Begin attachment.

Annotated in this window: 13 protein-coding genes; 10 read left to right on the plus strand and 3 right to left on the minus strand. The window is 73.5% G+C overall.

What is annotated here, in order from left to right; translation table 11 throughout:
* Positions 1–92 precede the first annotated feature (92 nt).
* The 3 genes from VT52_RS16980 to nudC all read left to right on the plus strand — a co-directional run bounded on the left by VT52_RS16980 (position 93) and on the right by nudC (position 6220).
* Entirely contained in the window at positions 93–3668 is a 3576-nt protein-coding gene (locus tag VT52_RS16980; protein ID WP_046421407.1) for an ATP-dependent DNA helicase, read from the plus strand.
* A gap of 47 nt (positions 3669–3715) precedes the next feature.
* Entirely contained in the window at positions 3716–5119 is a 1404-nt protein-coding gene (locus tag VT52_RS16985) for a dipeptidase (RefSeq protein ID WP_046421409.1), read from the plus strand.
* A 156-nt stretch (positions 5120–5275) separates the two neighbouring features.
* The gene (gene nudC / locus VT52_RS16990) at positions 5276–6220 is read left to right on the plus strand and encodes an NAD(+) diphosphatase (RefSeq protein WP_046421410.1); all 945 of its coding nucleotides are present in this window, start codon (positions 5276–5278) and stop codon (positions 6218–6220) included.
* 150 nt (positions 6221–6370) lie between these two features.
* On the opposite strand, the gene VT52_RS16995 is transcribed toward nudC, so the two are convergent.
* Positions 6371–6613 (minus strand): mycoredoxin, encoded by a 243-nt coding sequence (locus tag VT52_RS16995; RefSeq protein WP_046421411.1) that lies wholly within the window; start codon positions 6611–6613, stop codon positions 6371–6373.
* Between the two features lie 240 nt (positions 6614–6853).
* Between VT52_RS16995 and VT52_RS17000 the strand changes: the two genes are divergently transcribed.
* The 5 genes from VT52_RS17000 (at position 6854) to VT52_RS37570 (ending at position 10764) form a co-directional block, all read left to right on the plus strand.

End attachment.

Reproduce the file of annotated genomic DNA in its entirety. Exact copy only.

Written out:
Annotated in this window: 13 protein-coding genes; 10 read left to right on the plus strand and 3 right to left on the minus strand. The window is 73.5% G+C overall.

What is annotated here, in order from left to right; translation table 11 throughout:
* Positions 1–92 precede the first annotated feature (92 nt).
* The 3 genes from VT52_RS16980 to nudC all read left to right on the plus strand — a co-directional run bounded on the left by VT52_RS16980 (position 93) and on the right by nudC (position 6220).
* Entirely contained in the window at positions 93–3668 is a 3576-nt protein-coding gene (locus tag VT52_RS16980; protein ID WP_046421407.1) for an ATP-dependent DNA helicase, read from the plus strand.
* A gap of 47 nt (positions 3669–3715) precedes the next feature.
* Entirely contained in the window at positions 3716–5119 is a 1404-nt protein-coding gene (locus tag VT52_RS16985) for a dipeptidase (RefSeq protein ID WP_046421409.1), read from the plus strand.
* A 156-nt stretch (positions 5120–5275) separates the two neighbouring features.
* The gene (gene nudC / locus VT52_RS16990) at positions 5276–6220 is read left to right on the plus strand and encodes an NAD(+) diphosphatase (RefSeq protein WP_046421410.1); all 945 of its coding nucleotides are present in this window, start codon (positions 5276–5278) and stop codon (positions 6218–6220) included.
* 150 nt (positions 6221–6370) lie between these two features.
* On the opposite strand, the gene VT52_RS16995 is transcribed toward nudC, so the two are convergent.
* Positions 6371–6613 (minus strand): mycoredoxin, encoded by a 243-nt coding sequence (locus tag VT52_RS16995; RefSeq protein WP_046421411.1) that lies wholly within the window; start codon positions 6611–6613, stop codon positions 6371–6373.
* Between the two features lie 240 nt (positions 6614–6853).
* Between VT52_RS16995 and VT52_RS17000 the strand changes: the two genes are divergently transcribed.
* The 5 genes from VT52_RS17000 (at position 6854) to VT52_RS37570 (ending at position 10764) form a co-directional block, all read left to right on the plus strand.